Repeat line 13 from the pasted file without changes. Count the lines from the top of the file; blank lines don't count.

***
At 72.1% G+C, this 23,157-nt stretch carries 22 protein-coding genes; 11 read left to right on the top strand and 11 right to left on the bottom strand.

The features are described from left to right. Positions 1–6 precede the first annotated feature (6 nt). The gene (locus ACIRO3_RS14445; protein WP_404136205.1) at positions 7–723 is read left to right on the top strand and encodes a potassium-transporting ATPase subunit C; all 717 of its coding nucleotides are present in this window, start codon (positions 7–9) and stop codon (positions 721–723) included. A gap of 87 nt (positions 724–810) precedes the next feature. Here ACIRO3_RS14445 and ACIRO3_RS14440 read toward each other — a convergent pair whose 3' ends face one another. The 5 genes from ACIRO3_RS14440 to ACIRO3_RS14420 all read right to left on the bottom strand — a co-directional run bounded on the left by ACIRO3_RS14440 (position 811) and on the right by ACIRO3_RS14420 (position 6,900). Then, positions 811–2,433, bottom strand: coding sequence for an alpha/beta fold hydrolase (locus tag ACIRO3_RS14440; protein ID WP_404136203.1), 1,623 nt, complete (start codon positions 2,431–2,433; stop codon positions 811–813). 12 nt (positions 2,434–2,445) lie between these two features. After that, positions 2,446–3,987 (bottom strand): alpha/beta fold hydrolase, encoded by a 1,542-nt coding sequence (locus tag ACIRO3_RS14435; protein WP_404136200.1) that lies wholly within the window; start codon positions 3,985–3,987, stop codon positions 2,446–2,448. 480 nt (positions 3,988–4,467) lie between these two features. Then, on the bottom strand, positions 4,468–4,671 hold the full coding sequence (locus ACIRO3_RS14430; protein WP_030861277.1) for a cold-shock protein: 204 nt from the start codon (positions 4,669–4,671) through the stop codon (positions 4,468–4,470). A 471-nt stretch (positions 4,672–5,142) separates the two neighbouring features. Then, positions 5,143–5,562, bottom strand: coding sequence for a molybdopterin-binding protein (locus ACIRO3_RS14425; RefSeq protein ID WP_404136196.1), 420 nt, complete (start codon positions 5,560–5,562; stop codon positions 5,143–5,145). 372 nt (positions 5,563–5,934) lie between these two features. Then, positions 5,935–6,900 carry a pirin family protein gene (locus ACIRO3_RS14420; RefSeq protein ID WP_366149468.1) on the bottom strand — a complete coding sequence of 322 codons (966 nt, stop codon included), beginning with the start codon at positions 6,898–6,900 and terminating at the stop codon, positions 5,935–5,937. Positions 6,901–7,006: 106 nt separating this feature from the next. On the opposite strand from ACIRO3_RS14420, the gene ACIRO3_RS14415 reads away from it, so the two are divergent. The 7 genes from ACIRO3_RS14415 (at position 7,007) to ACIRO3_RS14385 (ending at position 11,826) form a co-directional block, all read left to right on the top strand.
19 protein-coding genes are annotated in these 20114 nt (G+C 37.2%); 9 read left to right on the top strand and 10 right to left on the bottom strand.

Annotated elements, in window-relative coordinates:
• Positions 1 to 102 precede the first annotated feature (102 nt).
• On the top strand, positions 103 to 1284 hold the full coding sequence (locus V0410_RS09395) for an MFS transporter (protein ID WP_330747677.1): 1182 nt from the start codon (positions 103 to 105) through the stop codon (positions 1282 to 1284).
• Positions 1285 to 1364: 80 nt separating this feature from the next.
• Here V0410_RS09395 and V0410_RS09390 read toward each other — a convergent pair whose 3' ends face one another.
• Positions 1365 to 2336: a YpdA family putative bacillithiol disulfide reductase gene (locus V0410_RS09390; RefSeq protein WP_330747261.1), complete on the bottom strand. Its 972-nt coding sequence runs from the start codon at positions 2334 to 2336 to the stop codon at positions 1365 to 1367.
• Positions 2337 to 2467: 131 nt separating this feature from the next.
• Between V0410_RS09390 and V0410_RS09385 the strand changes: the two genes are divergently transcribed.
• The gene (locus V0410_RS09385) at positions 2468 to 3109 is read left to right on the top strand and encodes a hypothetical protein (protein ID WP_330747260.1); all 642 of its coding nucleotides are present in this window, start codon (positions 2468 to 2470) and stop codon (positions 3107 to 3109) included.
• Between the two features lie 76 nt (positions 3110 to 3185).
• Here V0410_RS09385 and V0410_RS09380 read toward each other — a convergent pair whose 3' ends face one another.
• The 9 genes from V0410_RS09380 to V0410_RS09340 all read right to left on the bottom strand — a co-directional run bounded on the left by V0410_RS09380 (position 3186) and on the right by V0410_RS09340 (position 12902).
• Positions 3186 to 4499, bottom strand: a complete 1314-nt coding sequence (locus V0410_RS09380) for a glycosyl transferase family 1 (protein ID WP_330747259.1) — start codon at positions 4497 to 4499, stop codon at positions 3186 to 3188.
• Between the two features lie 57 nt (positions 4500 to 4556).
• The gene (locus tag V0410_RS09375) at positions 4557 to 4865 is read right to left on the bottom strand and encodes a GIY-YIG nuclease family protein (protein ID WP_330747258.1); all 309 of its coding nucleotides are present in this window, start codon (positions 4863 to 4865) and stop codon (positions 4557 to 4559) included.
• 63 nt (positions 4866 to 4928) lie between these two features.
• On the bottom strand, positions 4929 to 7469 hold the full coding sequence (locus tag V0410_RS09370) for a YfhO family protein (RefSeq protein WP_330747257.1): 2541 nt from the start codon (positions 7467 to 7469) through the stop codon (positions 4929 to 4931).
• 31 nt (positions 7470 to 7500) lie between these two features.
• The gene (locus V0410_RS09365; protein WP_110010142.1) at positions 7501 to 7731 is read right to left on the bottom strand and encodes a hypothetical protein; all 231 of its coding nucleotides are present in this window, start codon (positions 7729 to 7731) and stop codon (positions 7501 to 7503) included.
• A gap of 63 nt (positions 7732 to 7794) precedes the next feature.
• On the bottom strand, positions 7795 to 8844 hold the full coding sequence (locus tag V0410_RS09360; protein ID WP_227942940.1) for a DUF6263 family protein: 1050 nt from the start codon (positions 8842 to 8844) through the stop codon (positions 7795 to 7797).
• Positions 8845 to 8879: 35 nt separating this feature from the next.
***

• Between the two features lie 76 nt (positions 3110 to 3185).